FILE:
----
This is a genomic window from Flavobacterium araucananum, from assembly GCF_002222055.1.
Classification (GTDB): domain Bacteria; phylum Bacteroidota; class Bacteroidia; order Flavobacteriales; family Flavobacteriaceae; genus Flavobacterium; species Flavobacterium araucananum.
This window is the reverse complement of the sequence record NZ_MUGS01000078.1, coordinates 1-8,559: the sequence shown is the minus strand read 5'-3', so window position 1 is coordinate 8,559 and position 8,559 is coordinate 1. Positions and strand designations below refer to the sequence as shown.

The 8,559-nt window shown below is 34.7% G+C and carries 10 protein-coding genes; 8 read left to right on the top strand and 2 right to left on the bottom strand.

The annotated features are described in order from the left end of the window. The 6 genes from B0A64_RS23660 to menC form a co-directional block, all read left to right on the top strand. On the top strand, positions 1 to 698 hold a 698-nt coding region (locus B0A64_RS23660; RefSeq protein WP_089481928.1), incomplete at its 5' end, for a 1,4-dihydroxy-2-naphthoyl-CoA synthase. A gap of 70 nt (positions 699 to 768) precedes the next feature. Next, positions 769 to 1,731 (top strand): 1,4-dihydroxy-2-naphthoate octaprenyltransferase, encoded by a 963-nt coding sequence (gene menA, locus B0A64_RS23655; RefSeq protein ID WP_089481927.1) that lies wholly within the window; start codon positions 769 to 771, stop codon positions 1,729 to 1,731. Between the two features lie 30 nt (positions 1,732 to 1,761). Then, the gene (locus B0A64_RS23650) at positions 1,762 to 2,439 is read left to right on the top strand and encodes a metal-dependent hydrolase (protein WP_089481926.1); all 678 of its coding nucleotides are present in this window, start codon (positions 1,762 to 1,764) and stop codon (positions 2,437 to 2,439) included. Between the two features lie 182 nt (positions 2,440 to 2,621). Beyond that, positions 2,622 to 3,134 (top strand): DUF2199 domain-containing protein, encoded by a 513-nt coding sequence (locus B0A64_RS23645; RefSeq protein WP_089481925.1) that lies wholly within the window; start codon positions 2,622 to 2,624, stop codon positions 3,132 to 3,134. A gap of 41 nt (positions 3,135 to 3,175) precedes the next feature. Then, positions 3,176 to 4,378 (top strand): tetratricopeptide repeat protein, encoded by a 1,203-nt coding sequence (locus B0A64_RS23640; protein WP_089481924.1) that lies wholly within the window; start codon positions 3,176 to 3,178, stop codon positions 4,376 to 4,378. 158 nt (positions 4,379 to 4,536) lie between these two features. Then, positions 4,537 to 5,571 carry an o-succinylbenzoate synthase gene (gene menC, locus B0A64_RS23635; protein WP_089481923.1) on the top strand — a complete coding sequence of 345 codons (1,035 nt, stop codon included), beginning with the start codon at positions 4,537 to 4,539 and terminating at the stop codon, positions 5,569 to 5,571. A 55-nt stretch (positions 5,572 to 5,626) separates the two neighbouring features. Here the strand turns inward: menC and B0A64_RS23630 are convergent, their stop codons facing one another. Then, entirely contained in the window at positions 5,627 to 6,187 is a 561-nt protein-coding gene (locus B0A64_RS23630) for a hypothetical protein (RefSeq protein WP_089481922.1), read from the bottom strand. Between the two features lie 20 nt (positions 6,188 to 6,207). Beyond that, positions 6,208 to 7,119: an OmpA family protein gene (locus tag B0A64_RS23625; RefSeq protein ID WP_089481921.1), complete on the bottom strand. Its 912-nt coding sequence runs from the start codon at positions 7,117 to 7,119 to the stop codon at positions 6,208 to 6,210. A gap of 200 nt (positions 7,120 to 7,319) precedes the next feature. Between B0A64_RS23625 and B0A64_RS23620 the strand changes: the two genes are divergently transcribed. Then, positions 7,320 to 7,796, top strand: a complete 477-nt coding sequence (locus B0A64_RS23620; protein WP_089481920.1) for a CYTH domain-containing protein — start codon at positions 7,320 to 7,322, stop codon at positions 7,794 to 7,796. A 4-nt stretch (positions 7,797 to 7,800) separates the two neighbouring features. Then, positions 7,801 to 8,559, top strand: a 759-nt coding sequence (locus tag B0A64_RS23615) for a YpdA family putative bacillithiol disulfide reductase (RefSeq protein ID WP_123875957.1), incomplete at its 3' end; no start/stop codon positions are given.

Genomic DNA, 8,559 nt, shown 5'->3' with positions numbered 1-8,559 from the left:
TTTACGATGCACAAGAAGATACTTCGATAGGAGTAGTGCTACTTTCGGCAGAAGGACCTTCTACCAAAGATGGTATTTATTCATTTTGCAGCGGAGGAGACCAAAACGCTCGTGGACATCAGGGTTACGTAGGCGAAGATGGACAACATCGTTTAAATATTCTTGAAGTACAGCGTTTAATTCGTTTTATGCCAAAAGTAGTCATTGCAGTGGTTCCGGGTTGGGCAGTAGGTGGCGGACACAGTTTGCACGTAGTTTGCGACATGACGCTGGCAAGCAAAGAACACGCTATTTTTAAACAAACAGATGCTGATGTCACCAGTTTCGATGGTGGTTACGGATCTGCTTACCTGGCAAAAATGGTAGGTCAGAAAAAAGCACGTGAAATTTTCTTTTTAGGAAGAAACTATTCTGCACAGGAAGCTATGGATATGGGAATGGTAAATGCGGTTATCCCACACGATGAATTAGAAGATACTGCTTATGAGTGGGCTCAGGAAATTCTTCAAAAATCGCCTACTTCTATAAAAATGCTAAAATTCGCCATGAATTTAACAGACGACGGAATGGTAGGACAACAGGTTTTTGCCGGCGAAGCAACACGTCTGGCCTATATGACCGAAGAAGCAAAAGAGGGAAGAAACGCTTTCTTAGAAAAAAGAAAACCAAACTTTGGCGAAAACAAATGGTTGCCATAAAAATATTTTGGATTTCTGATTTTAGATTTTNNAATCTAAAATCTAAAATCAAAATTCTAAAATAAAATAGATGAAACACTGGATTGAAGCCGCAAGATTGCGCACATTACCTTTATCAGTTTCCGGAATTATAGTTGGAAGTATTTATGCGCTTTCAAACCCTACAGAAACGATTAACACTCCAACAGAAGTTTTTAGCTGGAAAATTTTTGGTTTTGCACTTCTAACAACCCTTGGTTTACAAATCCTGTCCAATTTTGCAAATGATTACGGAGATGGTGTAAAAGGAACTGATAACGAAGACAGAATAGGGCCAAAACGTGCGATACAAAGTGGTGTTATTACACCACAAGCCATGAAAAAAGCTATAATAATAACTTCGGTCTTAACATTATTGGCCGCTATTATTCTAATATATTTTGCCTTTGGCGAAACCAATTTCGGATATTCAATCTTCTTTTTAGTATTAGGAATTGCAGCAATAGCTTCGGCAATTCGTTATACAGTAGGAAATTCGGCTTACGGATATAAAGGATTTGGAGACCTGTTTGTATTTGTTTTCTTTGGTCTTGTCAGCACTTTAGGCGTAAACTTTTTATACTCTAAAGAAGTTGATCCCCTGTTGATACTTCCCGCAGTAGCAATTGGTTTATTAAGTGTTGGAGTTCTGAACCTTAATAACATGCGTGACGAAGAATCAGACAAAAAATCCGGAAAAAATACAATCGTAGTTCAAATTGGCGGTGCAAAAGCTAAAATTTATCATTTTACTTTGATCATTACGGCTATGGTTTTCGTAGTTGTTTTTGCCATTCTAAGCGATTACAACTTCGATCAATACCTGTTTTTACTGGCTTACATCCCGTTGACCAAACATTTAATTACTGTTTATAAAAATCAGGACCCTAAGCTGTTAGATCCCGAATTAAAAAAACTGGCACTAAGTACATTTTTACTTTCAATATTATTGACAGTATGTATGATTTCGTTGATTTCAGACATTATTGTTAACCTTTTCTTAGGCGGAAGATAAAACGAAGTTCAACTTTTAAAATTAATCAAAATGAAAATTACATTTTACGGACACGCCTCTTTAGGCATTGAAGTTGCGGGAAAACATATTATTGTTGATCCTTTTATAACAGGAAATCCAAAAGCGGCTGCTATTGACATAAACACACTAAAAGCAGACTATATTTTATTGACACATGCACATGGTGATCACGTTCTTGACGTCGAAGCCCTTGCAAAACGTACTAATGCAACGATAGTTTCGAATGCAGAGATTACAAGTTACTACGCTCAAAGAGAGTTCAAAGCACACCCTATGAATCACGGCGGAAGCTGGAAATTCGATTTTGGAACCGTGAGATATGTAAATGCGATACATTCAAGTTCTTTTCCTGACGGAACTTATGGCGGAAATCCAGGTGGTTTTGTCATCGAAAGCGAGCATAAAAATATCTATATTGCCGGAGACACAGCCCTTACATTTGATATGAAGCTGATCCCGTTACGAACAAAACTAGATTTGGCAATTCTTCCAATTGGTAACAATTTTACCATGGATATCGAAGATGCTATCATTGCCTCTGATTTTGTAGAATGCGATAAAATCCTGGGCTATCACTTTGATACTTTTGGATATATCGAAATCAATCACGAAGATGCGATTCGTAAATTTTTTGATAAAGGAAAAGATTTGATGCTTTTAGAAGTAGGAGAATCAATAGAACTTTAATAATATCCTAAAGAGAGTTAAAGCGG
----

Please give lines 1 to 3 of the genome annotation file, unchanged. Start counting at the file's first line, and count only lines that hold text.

This is a genomic window from Flavobacterium araucananum, from assembly GCF_002222055.1.
Classification (GTDB): domain Bacteria; phylum Bacteroidota; class Bacteroidia; order Flavobacteriales; family Flavobacteriaceae; genus Flavobacterium; species Flavobacterium araucananum.
This window is the reverse complement of the sequence record NZ_MUGS01000078.1, coordinates 1-8,559: the sequence shown is the minus strand read 5'-3', so window position 1 is coordinate 8,559 and position 8,559 is coordinate 1. Positions and strand designations below refer to the sequence as shown.